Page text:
Tom Zetah sells the Hardware Hank in Motley
Tad Hoefs from Browerville the new owner
By Tina Snell, Staff Writer
Tom Zetah, owner of Tom’s Hardware Hank in Motley, has sold his business. The new owner, Tad Hoefs, took over ownership Monday.
Zetah, born and raised south of Motley and graduated from Motley High School in 1957, purchased the hardware store from Alvie and Grace Nygreen in 1979.
“Before that, I farmed for nearly 20 years, raising turkeys, hogs and cattle, but not at the same time,” said Zetah. “I always was needing a piece of hardware, so would go to the store in Motley.”
Zetah said he and Alvie kidded each other about Zetah buying the store. When Alvie passed away in 1978, he went to Grace and asked if she wanted to sell. The answer was yes.
Zetah has been trying to sell the store for six years. He really pushed to sell when he was diagnosed with prostate cancer a year ago.
“I need to concentrate on my health now,” he said. “I am thankful that Tad came along.”
Tom had gotten to the point he was going to sell out the inventory and walk away from the store when he struck a deal with Hoefs.
“I hated to do it. If the hardware store closed, other stores would follow and people wouldn’t stop at all in Motley,” he said. “Tad had looked at the store before. When I was contemplating walking away, I called him. He came to look at it again and was more interested. We were able to strike a deal.”
Zetah said he is happy with the sale. He didn’t want to sell to just anybody, He wanted to ensure it would be running for a long time; a going and growing business. He feels Hoefs is the one to do that.
“For 60 years I have been going to work every day. I am looking forward to relaxing,” Zetah said. “It’s time to sit back.”
Zetah lives on the Crow Wing River and plans to spend time enjoying the view and his family.
“It will be hard to change my priorities since I have worked for so long,” he said. “But, I have plenty to do at home.”
Zetah’s wife, Karen, and his children Susan, Scott, Gary, Terry, David and Mark have all worked at the hardware store off and on over the past 33 years.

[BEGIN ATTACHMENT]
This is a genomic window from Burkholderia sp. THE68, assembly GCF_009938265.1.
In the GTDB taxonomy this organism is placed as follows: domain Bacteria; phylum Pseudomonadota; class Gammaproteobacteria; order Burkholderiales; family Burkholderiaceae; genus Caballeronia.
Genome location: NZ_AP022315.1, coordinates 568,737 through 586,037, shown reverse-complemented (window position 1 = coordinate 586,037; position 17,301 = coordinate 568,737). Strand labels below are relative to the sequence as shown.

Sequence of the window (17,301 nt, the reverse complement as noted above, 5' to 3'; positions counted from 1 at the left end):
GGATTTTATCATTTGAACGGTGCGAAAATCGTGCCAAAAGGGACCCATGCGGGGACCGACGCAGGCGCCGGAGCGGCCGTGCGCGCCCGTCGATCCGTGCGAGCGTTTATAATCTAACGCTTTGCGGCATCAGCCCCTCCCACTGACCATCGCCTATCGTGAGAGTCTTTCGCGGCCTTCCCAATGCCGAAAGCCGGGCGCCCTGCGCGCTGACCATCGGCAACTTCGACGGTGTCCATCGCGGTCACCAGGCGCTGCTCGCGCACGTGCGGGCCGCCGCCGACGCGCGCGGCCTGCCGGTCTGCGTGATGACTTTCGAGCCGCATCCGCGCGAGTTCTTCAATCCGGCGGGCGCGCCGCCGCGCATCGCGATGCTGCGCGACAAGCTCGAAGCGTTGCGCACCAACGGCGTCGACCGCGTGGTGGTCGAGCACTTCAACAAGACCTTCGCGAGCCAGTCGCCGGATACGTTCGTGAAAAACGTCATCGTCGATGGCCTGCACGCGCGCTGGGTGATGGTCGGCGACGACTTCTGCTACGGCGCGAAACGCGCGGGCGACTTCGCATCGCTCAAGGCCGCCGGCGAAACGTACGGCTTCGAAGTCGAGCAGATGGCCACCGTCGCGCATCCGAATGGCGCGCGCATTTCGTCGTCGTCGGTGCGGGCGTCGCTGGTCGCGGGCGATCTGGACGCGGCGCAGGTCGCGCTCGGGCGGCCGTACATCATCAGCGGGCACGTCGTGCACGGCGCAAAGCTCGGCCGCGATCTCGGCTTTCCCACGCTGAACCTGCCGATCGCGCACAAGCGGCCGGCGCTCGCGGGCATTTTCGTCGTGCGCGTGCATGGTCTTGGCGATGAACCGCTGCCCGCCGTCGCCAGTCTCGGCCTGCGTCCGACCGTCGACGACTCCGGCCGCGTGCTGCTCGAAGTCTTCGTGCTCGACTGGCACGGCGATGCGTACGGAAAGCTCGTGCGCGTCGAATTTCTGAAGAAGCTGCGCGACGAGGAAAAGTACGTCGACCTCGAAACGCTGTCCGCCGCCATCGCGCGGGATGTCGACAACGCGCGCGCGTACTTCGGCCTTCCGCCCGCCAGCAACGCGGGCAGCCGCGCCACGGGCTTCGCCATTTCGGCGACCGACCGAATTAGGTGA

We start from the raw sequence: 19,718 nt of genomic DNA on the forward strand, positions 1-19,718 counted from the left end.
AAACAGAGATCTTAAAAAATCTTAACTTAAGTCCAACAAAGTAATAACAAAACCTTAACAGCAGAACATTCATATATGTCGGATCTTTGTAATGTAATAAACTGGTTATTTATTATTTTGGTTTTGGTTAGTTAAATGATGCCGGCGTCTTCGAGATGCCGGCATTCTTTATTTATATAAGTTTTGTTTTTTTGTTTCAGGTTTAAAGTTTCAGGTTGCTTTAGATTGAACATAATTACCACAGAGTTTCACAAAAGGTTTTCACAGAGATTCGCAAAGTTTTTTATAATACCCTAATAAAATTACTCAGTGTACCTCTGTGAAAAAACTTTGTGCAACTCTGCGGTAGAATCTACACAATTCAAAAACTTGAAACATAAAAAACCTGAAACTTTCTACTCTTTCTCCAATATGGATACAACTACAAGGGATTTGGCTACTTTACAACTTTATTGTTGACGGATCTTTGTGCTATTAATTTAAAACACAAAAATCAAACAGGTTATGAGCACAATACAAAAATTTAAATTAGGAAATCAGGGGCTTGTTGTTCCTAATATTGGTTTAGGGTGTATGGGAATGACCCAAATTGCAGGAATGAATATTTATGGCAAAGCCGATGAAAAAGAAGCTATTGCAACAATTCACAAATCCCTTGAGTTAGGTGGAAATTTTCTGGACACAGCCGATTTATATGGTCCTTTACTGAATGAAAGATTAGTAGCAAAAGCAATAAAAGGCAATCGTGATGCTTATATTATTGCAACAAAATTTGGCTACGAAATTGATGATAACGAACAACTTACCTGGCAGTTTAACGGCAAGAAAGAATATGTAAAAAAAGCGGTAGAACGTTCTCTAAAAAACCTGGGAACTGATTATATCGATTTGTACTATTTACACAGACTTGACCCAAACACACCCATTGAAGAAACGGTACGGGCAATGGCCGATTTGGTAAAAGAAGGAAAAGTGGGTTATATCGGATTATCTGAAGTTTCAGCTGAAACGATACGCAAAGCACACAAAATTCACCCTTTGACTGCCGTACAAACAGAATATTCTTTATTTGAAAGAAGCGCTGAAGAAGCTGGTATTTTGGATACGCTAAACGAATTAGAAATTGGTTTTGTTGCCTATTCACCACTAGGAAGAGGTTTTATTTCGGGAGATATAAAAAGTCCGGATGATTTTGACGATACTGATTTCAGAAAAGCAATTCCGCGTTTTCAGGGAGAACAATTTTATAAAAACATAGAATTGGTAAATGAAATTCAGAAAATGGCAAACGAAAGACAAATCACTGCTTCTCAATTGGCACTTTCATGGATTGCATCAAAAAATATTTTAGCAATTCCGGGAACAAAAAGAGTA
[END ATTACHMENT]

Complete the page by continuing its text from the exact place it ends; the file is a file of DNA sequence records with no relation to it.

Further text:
Hoefs has been in the hardware business most of his life. He currently lives in Browerville with his wife, LuAnn, and owns the Browerville Hardware Hank.
“I began in the business at age 20, working at Zosel’s Hardware in Wadena for about nine years.,” he said. “That’s where I learned the business. I also worked at the Miller’s True Value in Staples. I purchased the Browerville Hardware Store in 1999.”
With only a week under his belt in the new store, Hoefs is not positive about what changes he wants to see in the store.
“I am going to first concentrate on adding appliances to the store, both new and used. I will also be offering appliance parts,” said Hoefs. “I sell appliances in the Browerville store, and when the economy took a downturn, I began selling refurbished appliances and parts. People don’t always have the money to buy new.”
But, he stressed that the change in Motley won’t happen over night. There will need to be some rearranging in the store, first.
“I won’t be eliminating a thing in the Motley store, but do plan on expanding the inventory,” he said.
When Hoefs learned Zetah was going to shut Tom’s Hardware down, he knew he had to step in. He said a small town needs its own hardware store.
Hoefs stresses customer service as the key to a successful business. He has no qualms about special ordering a product.
“If someone has a problem, they need to be able to talk with a knowledgeable person to help them. People are not going to get that with a big box store,” he said.
Hoefs said Zetah had a great inventory in his store. He plans to merge product with the two stores and have much of the same in both. He will eventually change over the POS system at the Motley store so whoever is working will be able to access the inventory at both places.
Hoefs has two adult children, Stephanie Jordahl, who lives in Motley, and Colin who lives in Browerville. He has two grandchildren.
Zetah, who began his retirement Monday, said he cannot measure how much he has appreciated his customers.
“If it wasn’t for them, I wouldn’t have existed. The loyalty they showed for the community was wonderful. That’s my huge thank you for the 33 years I was in business,” he said.